Kestrel Count

Be a Kestrel Counter

Hovering kestrel credit Steve Waterhouse

Kestrels live across London - but where, and how many do we have? 

Nationally, kestrels have undergone an overall decline over the long term. However, their population has fluctuated over this period, showing an increase in numbers some years - so is this happening in London?

We need Londoners to get kestrel counting and tell us where you've seen these magnificent birds of prey in order to help establish the numbers and whereabouts of city's current population.

Add your sightings to our Kestrel Count form here

As a result of changes in the countryside surrounding London, the city has become much more important for wildlife.

London Wildlife Trust launched its first Kestrel Count in 1988 during which, kestrels were seen at some iconic tall buildings including the Tower of London, Palace of Westminster, St Giles Church in Covent Garden and at the Barbican.

They were spotted in every borough, with an estimated total of 400 pairs nesting in London.

Our latest survey will allow us to build up a picture of any changes in kestrel numbers over the last 25 years. We know that their population in London declined during the 1990s, but the picture over the last decade has been unclear.

We hope that Kestrel Count will provide us with some useful data. Sightings of birds - or even knowledge of where they are not known to be present - are important to help us shape how we act to conserve and protect them. 


Credit Bob Coyle

How to be an urban Kestrel Counter and identify a kestrel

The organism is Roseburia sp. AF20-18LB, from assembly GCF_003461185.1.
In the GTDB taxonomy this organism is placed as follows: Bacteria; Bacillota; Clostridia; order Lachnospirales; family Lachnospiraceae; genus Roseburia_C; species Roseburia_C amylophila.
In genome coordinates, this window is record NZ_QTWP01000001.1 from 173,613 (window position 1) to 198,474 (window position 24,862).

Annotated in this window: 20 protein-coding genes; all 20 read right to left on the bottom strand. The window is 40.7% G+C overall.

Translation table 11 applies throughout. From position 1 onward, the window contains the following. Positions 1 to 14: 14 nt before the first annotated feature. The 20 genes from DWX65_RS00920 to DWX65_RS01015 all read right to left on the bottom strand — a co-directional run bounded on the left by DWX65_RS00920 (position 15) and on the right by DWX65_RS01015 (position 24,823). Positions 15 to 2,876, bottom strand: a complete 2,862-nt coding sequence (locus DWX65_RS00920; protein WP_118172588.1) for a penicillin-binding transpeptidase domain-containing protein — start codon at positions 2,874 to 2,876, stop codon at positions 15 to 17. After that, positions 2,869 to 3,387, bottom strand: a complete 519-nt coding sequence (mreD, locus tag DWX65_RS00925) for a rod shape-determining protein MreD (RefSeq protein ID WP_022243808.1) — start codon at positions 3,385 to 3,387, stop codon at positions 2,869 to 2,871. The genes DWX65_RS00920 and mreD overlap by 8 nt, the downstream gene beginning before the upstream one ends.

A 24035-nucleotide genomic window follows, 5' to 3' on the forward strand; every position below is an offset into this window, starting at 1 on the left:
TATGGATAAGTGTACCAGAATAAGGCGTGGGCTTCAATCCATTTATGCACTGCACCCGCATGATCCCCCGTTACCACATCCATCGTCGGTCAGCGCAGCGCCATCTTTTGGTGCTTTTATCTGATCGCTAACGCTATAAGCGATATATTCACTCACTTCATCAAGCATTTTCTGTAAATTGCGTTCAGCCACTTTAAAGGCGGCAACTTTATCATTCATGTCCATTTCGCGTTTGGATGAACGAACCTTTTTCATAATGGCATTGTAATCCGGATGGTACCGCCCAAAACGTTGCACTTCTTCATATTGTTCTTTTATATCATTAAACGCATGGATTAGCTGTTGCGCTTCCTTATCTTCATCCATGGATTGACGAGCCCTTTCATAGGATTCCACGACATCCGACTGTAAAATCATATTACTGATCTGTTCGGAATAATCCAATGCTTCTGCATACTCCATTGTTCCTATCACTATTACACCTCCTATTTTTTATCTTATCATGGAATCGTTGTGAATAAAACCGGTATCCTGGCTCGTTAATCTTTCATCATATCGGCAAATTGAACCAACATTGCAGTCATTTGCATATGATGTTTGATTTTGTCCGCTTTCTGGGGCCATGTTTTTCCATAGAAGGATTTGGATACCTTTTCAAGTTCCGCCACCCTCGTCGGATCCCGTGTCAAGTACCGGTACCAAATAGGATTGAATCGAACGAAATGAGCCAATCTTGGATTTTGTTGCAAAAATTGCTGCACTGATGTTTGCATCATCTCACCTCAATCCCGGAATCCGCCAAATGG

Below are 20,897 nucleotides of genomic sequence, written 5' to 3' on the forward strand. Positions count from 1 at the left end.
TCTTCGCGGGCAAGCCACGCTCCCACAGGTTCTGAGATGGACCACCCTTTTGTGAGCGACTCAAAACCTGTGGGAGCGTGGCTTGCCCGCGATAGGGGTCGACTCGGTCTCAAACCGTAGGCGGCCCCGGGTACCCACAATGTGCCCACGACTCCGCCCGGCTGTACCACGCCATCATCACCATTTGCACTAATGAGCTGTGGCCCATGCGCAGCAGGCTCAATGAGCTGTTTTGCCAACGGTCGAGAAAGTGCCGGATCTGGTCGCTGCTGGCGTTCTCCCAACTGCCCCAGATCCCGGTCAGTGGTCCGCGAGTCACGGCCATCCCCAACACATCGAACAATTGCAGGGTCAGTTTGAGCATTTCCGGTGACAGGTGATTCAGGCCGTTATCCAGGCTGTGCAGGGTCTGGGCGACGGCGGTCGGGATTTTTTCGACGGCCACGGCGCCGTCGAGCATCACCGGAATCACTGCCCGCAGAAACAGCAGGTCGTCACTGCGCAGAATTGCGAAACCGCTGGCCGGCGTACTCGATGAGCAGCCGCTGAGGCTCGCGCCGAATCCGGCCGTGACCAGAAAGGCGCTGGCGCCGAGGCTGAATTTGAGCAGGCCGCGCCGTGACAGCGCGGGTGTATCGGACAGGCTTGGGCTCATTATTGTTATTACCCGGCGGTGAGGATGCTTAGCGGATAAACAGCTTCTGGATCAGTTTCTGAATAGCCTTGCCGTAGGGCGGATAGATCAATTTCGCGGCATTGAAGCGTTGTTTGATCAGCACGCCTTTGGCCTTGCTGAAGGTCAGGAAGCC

What shape are its wings? In flight a kestrels' pointed wings look longer than their bodies; they are thinner than a pigeon's.

What shape is its tail? In flight a kestrel's tail looks longer than its body, but it fans out when hovering .

ARKive has some great videos and images of kestrels

An adult kestrel's orangey-brown plumage is speckled and spotted with darker markings, and paler underneath (males have a paler grey head and are more rusty coloured above).

Closer views show a darker 'tear-stained' line running vertically down from the large dark eye.

Kestrel chicks

Kestrel chicks credit Philip Braude

Kestrel facts and figures

  • Kestrels are medium-sized falcons that are often associated with rough grassland and roadside verges;

  • They are found in a wide variety of habitats, and have even adapted to inner cities - kestrels have been recorded across London, they are the most widespread bird of prey in the capital;

  • They have extremely keen eyesight, and famously often 'hover' in their search for food;

  • Their favoured food is small rodents (often voles and mice), but they also eat, worms, beetles, small birds and insects;

  • Urban kestrels are more likely to hunt small birds because of the lack of availability of small mammals;

  • Kestrels nest in cavities, old nests or on ledges, and will use nest-boxes where necessary;

  • A clutch usually contains four or five eggs, which take about a month to hatch - After another month or so, the chicks leave the nest, and (unusually for birds of prey) will often stay together after fledging;

  • Kestrels are 'amber-listed' (of moderate conservation concern) because of recent declines in the UK and Europe;

  • Kestrels are fully protected by law and it is illegal to harm or unnecessarily disturb them.


What's in a name?

Kestrel - from old French 'crecle' - to rattle, probably imitative of "kee-kee-kee" call.

Windhover/Hoverhawk/Windsucker/Windcuffer - from habit of hovering.

Stannel Hawk - from Old English 'stangale' or 'stone-yeller'. This name comes mainly from areas where kestrels perch on stones and boulders and lay their eggs on rocky ledges.

Moosie Hawk/Mouse Falcon - from the mice which are the main part of the kestrel's diet in rural areas. 

Take part in our Kestrel Count survey today